TIP #228: Tcl Filesystem Reflection API


TIP:228
Title:Tcl Filesystem Reflection API
Version:$Revision: 1.10 $
Authors: Andreas Kupries <andreas_kupries at users dot sf dot net>
Andreas Kupries <akupries at shaw dot ca>
Vince Darley <vincentdarley at users dot sourceforge dot net>
State:Draft
Type:Project
Tcl-Version:8.7
Vote:Pending
Created:Tuesday, 02 November 2004

Abstract

This document describes an API which reflects the Filesystem Driver API of the core Virtual Filesystem Layer up into the Tcl level, for the implementation of filesystems in Tcl. It is an independent companion to TIP #219 ('Tcl Channel Reflection API') and TIP #230 ('Tcl Channel Transformation Reflection API'). As the latter TIPs bring the ability of writing channel drivers and transformations in Tcl itself into the core so this TIP provides the facilities for the implementation of filesystems in Tcl. This document specifies version 1 of the filesystem reflection API.

Motivation / Rationale

The purpose of this and the other reflection TIPs is to provide all the facilities required for the creation and usage of wrapped files (= virtual filesystems attached to executables and binary libraries) within the core.

While it is possible to implement and place all the proposed reflectivity in separate and external packages, this however means that the core itself cannot make use of wrapping technology and virtual filesystems to encapsulate and attach its own data and library files to itself. Something which is desirable as it can make the deployment and embedding of the core easier, due to having less files to deal with, and a higher degree of self-containment.

One possible application of a completely self-contained core library would be, for example, the Tcl browser plugin.

While it is also possible to create a special purpose filesystem and channel driver in the core for this type of thing, it is however my belief that the general purpose framework specified here is a better solution as it will also give users of the core the freedom to experiment with their own ideas, instead of constraining them to what we managed to envision.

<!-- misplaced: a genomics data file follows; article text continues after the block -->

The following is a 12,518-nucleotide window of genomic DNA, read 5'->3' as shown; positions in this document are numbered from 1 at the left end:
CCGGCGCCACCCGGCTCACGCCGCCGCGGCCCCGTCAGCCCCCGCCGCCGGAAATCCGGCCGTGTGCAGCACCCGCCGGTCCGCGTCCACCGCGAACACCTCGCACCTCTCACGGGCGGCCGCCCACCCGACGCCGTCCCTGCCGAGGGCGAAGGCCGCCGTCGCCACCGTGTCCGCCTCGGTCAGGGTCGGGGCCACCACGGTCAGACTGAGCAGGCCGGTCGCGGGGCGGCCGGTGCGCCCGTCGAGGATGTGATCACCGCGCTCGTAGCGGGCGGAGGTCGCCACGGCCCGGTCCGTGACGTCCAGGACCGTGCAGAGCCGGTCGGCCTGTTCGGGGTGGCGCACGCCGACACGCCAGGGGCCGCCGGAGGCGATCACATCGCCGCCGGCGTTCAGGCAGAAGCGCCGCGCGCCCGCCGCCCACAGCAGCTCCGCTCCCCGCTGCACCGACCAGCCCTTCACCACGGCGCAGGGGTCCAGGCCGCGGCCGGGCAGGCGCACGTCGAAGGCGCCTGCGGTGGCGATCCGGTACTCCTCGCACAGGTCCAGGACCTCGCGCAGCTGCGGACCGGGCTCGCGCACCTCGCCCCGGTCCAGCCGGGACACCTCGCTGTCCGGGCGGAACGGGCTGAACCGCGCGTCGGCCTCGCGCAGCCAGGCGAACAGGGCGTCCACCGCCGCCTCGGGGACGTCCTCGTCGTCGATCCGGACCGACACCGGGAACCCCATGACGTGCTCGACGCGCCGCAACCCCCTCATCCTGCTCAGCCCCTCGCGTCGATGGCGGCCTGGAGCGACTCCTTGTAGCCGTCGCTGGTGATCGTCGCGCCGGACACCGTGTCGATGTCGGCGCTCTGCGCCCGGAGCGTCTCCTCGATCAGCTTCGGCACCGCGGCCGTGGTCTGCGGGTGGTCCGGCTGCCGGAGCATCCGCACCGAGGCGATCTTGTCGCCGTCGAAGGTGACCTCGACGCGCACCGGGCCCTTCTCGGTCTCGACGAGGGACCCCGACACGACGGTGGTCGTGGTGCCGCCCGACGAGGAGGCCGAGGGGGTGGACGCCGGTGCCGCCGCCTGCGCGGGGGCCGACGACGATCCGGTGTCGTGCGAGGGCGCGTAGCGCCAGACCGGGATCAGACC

Another use for reflected filesystems is as a helper for testing the generic filesystem layer of Tcl, by creating filesystems which forcibly return errors, bogus data, and the like.

An implementation of this TIP exists already as a package, TclVfs. This TIP asks to make that mechanism publicly available to script and package authors, with a bit of cleanup regarding the Tcl level API.

Specification of Tcl-Level API

The Tcl level API consists of a single new command, filesystem, and one change to the existing command file. The new command is an ensemble command providing five subcommands. These subcommands are mount, unmount, info, posixerror, and internalerror.

(Note that this TIP does not introduce a new C API, but rather exposes an existing C API to Tcl scripts.)

The mount Subcommand

filesystem mount ?-volume? path cmdprefix

This subcommand creates a new filesystem using the command prefix cmdprefix as its handler. The API this handler has to provide is specified below, in the section "Command Handler API".

The new filesystem is immediately mounted at path. After completion of the call any access to a subdirectory of path will be handled by that filesystem, through its handler. The filesystem is represented here by the command prefix which will be executed whenever an operation on a file or directory within path has to be performed.

If the option -volume is specified then the new mount point is also registered with Tcl as a new volume and will therefore from then on appear in the output of the command file volumes.

This is useful (and actually required for reasonable operation) when mounting paths like ftp://. It should not be used for paths mounted inside the native filesystem.

The new filesystem will be immediately accessible in all interpreters executed by the current process.